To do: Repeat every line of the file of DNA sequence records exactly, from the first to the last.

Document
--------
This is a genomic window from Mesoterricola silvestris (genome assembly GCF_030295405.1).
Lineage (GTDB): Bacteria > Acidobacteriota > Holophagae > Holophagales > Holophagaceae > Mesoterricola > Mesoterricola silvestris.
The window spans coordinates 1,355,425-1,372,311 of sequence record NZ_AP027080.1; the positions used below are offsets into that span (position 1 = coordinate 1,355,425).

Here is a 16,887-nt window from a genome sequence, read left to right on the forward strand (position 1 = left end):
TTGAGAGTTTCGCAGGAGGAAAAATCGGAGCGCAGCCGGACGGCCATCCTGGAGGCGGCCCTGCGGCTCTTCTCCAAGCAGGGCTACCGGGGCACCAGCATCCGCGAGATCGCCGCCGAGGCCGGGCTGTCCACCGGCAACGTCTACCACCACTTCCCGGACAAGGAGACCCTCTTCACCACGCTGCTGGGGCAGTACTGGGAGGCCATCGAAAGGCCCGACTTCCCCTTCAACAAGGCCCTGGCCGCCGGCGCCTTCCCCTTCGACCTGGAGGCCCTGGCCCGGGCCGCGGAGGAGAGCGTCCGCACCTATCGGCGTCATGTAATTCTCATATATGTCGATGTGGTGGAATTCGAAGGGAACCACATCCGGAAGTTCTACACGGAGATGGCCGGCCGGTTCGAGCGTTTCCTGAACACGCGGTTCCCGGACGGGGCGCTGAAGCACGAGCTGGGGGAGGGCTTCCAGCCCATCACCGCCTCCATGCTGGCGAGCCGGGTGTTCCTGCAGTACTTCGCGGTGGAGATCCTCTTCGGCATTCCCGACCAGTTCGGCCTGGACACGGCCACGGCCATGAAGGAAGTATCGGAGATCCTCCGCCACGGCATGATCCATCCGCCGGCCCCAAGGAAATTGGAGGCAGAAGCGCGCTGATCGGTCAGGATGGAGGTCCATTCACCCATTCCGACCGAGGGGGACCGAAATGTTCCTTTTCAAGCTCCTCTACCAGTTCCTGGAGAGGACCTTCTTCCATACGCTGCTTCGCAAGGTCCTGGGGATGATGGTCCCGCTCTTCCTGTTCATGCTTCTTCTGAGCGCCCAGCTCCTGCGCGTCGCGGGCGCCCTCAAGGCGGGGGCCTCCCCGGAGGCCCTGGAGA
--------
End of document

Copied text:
This is a genomic window from Mesoterricola silvestris (genome assembly GCF_030295405.1).
Lineage (GTDB): Bacteria > Acidobacteriota > Holophagae > Holophagales > Holophagaceae > Mesoterricola > Mesoterricola silvestris.
The window spans coordinates 1,355,425-1,372,311 of sequence record NZ_AP027080.1; the positions used below are offsets into that span (position 1 = coordinate 1,355,425).

Here is a 16,887-nt window from a genome sequence, read left to right on the forward strand (position 1 = left end):
TTGAGAGTTTCGCAGGAGGAAAAATCGGAGCGCAGCCGGACGGCCATCCTGGAGGCGGCCCTGCGGCTCTTCTCCAAGCAGGGCTACCGGGGCACCAGCATCCGCGAGATCGCCGCCGAGGCCGGGCTGTCCACCGGCAACGTCTACCACCACTTCCCGGACAAGGAGACCCTCTTCACCACGCTGCTGGGGCAGTACTGGGAGGCCATCGAAAGGCCCGACTTCCCCTTCAACAAGGCCCTGGCCGCCGGCGCCTTCCCCTTCGACCTGGAGGCCCTGGCCCGGGCCGCGGAGGAGAGCGTCCGCACCTATCGGCGTCATGTAATTCTCATATATGTCGATGTGGTGGAATTCGAAGGGAACCACATCCGGAAGTTCTACACGGAGATGGCCGGCCGGTTCGAGCGTTTCCTGAACACGCGGTTCCCGGACGGGGCGCTGAAGCACGAGCTGGGGGAGGGCTTCCAGCCCATCACCGCCTCCATGCTGGCGAGCCGGGTGTTCCTGCAGTACTTCGCGGTGGAGATCCTCTTCGGCATTCCCGACCAGTTCGGCCTGGACACGGCCACGGCCATGAAGGAAGTATCGGAGATCCTCCGCCACGGCATGATCCATCCGCCGGCCCCAAGGAAATTGGAGGCAGAAGCGCGCTGATCGGTCAGGATGGAGGTCCATTCACCCATTCCGACCGAGGGGGACCGAAATGTTCCTTTTCAAGCTCCTCTACCAGTTCCTGGAGAGGACCTTCTTCCATACGCTGCTTCGCAAGGTCCTGGGGATGATGGTCCCGCTCTTCCTGTTCATGCTTCTTCTGAGCGCCCAGCTCCTGCGCGTCGCGGGCGCCCTCAAGGCGGGGGCCTCCCCGGAGGCCCTGGAGA